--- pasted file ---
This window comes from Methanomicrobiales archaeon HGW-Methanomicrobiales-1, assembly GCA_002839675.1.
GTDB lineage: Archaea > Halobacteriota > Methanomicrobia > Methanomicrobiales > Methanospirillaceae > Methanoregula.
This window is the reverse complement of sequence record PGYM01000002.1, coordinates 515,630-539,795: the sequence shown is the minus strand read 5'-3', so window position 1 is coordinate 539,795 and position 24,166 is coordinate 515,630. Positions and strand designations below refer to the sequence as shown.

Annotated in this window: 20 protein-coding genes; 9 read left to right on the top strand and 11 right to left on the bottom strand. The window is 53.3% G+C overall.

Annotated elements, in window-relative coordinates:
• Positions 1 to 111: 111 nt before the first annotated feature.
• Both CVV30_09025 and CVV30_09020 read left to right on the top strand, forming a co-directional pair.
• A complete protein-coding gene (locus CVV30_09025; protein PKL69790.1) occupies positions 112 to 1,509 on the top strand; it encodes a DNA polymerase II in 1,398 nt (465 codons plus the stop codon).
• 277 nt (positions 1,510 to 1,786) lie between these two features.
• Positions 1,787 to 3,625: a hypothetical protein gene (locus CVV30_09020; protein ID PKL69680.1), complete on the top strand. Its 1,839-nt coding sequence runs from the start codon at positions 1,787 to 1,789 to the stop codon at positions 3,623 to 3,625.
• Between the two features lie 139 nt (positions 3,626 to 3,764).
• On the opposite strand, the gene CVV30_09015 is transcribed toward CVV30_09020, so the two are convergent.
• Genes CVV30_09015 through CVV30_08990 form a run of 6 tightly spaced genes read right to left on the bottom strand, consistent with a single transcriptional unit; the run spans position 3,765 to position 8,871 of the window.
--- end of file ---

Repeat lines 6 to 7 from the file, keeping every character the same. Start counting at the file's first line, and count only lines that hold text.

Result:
• Positions 1 to 111: 111 nt before the first annotated feature.
• Both CVV30_09025 and CVV30_09020 read left to right on the top strand, forming a co-directional pair.